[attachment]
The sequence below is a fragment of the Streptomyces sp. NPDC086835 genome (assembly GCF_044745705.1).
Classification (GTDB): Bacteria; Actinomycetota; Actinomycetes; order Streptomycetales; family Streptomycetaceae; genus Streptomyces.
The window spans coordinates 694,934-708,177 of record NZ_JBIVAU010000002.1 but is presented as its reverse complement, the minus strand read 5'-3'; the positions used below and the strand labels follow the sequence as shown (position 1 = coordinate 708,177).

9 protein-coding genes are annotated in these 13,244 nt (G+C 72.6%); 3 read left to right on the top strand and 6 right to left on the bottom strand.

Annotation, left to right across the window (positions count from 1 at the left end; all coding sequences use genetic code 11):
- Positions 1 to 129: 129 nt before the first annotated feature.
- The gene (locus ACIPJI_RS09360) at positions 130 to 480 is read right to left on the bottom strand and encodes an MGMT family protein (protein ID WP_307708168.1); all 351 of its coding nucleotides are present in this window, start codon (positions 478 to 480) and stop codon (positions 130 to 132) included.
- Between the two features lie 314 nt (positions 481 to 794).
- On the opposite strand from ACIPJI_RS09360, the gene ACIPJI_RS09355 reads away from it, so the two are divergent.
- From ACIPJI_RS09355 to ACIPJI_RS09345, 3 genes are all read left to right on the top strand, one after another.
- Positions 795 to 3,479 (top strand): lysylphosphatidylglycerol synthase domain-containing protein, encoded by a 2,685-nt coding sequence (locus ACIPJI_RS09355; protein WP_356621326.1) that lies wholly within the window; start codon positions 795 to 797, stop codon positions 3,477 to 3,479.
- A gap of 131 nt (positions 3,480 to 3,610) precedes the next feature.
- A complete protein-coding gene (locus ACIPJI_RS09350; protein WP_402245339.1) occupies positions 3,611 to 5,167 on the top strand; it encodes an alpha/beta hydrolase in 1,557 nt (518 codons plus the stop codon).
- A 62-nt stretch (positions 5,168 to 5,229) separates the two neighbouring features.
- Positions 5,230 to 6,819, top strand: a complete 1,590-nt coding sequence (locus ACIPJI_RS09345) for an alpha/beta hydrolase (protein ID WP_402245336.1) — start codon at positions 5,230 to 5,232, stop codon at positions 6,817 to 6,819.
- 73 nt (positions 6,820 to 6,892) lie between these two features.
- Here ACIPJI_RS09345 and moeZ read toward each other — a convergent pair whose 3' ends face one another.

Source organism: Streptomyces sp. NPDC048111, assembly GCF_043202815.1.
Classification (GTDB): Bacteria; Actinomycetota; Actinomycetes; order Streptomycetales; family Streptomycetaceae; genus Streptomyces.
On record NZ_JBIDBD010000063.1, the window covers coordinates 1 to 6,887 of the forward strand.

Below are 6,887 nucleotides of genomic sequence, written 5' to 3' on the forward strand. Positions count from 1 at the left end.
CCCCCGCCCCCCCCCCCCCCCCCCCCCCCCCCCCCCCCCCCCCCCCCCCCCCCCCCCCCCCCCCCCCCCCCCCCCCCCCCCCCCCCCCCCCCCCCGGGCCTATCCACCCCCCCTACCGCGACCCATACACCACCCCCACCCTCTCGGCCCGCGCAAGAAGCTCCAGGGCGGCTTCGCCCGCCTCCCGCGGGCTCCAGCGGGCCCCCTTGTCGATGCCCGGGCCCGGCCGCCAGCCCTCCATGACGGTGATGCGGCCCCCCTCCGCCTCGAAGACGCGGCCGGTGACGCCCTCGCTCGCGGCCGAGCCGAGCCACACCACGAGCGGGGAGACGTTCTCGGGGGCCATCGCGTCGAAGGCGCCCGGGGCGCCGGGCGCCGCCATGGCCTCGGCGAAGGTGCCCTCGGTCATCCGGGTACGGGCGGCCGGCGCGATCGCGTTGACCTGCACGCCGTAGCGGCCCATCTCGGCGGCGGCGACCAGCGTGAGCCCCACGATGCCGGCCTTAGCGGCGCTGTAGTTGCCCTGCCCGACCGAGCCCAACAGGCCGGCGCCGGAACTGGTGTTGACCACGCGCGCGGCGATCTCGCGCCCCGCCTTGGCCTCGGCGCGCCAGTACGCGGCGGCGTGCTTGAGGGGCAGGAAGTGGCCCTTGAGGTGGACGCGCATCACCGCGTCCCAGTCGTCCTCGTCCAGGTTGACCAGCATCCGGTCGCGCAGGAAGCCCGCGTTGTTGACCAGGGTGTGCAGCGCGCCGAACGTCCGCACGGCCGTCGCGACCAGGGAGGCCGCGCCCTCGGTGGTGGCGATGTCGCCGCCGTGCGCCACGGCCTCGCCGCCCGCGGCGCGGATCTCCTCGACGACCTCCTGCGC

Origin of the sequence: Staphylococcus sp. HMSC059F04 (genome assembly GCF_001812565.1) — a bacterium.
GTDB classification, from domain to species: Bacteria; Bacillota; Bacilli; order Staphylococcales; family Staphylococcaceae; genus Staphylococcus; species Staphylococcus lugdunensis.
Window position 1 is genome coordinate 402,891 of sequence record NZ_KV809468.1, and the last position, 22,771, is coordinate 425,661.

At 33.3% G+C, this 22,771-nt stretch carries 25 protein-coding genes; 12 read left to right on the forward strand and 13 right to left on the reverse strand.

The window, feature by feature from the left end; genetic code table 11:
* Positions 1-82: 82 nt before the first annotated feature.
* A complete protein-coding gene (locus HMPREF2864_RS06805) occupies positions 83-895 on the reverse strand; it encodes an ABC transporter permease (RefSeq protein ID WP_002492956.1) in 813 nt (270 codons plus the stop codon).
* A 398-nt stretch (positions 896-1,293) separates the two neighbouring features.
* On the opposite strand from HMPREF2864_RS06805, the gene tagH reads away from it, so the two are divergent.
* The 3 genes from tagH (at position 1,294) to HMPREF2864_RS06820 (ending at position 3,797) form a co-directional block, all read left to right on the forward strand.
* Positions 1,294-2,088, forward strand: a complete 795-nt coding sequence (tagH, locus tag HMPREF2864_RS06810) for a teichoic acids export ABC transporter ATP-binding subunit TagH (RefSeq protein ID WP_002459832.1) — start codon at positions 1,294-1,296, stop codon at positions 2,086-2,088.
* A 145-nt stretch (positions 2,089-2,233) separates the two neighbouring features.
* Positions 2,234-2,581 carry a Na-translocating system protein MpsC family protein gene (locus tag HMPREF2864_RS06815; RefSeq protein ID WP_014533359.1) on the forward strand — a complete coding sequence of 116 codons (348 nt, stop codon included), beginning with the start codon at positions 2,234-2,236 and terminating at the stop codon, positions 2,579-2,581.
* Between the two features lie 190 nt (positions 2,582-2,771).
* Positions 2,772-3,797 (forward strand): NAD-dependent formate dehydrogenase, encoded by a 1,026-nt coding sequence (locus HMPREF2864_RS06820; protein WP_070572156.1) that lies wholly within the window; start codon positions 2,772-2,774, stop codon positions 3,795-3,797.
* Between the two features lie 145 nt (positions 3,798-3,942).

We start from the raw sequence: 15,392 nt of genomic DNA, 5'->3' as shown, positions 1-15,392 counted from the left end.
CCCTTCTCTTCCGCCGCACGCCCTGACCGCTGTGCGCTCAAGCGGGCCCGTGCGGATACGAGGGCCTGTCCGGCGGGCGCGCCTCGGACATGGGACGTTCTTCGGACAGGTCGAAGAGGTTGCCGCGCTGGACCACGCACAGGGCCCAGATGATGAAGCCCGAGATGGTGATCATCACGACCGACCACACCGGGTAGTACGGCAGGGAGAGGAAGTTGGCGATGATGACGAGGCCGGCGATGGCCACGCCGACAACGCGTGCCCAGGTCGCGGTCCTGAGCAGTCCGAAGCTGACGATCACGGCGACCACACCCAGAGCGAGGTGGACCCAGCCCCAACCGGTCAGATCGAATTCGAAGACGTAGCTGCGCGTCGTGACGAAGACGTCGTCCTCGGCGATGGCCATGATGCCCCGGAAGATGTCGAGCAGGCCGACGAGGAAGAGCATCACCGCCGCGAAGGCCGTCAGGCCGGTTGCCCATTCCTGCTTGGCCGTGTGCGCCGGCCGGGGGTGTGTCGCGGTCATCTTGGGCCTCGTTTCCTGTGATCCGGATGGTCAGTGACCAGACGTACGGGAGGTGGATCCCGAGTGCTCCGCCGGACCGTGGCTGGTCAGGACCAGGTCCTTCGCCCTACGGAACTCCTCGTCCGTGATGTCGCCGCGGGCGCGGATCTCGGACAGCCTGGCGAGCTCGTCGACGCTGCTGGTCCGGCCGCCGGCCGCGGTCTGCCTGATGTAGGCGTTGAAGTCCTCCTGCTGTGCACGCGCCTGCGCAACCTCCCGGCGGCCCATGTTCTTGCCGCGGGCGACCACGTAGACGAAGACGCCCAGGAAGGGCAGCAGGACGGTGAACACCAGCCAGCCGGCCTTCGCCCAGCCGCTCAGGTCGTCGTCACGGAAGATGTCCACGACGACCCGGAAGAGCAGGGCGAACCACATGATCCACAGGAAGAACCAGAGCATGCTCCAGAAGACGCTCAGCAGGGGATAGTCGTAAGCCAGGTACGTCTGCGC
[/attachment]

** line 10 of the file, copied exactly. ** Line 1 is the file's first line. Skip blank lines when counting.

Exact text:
- From ACIPJI_RS09355 to ACIPJI_RS09345, 3 genes are all read left to right on the top strand, one after another.